The Oregon Observatory at the Sunriver Nature Center already has the most telescopes available for public viewing in the United States, but now it has more space for other attractions.

A major expansion of the NASA-affiliated observatory was completed last week, and visitors have been able to enjoy more room and shorter waits to use six new telescope locations.

“Even before we did the expansion, we were the largest public viewing facility in the country,” said Bob Grossfeld, observatory manager. “Now we expanded that capability and allowed for people to have more space to move around and look at telescopes.”

The expansion is the first phase in a $5 million upgrade of the nature center.

The second phase is scheduled to start in 2023. It will feature a 7,700-square-foot Discovery Center that will include a planetarium theater with a full projection system and seating for up to 94 visitors. The center will also build an 1,800-square-foot pavilion on the back of Lake Aspen.

Abby Rowland, executive director of the nature center, said more than $2.5 million has been raised so far through donations and grants, enough to complete the first phase and plan for the future developments.

“The whole purpose for the campaign is to broaden our reach and to serve as a platform for science education,” Rowland said. “Having the newly expanded observatory starts us on the path for that.”

Rowland said the nature center has outgrown its campus. The nature center and observatory were built in 1984 and designed to accommodate 5,000 to 10,000 visitors each year. But the number of visitors has increased to about 50,000 annually.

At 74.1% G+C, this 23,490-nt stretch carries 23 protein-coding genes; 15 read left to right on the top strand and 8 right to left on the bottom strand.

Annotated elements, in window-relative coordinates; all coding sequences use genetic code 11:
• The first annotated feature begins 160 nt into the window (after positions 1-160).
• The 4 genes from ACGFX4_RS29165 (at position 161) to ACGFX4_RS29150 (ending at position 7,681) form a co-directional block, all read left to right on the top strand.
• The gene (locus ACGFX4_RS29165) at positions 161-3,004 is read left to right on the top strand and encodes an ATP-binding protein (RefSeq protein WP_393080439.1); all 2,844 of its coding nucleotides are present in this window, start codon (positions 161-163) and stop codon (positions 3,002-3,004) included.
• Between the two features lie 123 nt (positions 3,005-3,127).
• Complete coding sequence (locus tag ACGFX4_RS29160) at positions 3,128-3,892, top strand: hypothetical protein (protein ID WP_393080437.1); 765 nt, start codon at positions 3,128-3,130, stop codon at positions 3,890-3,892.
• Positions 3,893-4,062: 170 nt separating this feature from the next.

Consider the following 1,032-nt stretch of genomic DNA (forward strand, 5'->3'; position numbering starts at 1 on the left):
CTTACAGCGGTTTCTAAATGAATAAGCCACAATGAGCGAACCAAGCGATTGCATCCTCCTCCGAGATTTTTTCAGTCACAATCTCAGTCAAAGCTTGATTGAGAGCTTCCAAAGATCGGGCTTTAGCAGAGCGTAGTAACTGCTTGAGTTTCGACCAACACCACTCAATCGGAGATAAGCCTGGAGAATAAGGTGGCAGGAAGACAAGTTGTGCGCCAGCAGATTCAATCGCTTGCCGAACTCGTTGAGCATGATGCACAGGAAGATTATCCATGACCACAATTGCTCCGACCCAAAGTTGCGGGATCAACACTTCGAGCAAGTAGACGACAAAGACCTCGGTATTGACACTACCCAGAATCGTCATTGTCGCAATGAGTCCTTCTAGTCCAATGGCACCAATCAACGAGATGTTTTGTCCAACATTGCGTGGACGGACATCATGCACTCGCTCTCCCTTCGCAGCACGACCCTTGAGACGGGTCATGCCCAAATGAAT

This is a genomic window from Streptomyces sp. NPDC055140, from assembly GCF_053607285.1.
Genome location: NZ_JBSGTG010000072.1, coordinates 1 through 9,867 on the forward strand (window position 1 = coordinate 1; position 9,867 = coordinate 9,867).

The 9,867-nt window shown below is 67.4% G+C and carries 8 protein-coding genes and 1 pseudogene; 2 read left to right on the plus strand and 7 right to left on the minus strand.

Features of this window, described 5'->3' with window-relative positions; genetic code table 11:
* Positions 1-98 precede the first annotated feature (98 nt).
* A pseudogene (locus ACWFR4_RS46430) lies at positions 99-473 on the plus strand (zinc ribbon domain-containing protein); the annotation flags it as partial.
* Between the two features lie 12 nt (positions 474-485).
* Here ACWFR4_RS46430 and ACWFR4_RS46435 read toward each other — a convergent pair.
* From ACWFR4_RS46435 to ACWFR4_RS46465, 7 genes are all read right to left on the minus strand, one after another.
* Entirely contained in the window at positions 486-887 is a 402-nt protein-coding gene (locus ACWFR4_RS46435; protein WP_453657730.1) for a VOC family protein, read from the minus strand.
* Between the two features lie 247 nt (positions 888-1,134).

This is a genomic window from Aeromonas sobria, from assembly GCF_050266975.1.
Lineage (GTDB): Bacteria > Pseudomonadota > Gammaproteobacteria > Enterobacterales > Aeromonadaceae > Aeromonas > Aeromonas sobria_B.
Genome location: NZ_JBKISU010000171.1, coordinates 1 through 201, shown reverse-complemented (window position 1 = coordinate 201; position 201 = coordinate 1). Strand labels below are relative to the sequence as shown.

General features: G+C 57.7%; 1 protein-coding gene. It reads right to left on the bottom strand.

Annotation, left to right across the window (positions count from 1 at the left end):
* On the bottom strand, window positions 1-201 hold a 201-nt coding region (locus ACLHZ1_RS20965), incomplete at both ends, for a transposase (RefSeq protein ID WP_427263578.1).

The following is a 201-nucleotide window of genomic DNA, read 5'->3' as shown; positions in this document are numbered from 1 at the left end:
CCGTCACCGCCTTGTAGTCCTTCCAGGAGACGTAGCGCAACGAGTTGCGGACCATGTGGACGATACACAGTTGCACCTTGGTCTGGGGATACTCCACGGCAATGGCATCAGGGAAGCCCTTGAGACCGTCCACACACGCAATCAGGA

Prior to the COVID-19 pandemic, the observatory would draw about 400 people on busy nights.

Rowland expects to see those numbers return next summer, the peak season at the observatory.

A recent designation from the International Dark-Sky Association is also expected to bring more visitors to the observatory, Rowland said. The association named Sunriver a Dark Sky Friendly Development of Distinction, one of about 170 distinctions across the world.

The expanded observatory will be able to welcome the growing number of visitors, including those drawn there because of the Dark Sky designation, Rowland said.

“We are growing into our reputation,” she said.

The expanded observatory will host a private grand opening Tuesday for the donors involved in the project. Most of the walls in the new space are still bare, but the observatory staff has several plans for new exhibits.

Grossfeld said a meteorite exhibit in the nature center will move to the expanded observatory, and future exhibits will feature rockets and antique telescopes.

“There’s a lot more exhibit space out there than we ever had before,” Grossfeld said. “We have a bunch of blank walls to play with to put hands-on exhibits and some informational exhibits.”

A motivation for expanding the observatory was to welcome more grade school field trips and university research teams, Grossfeld said. The pandemic canceled most field trip opportunities this year, but Grossfeld is looking forward to working with students in the future.

“We expect that to go back to normal,” Grossfeld said. “Hopefully sooner rather than later.”

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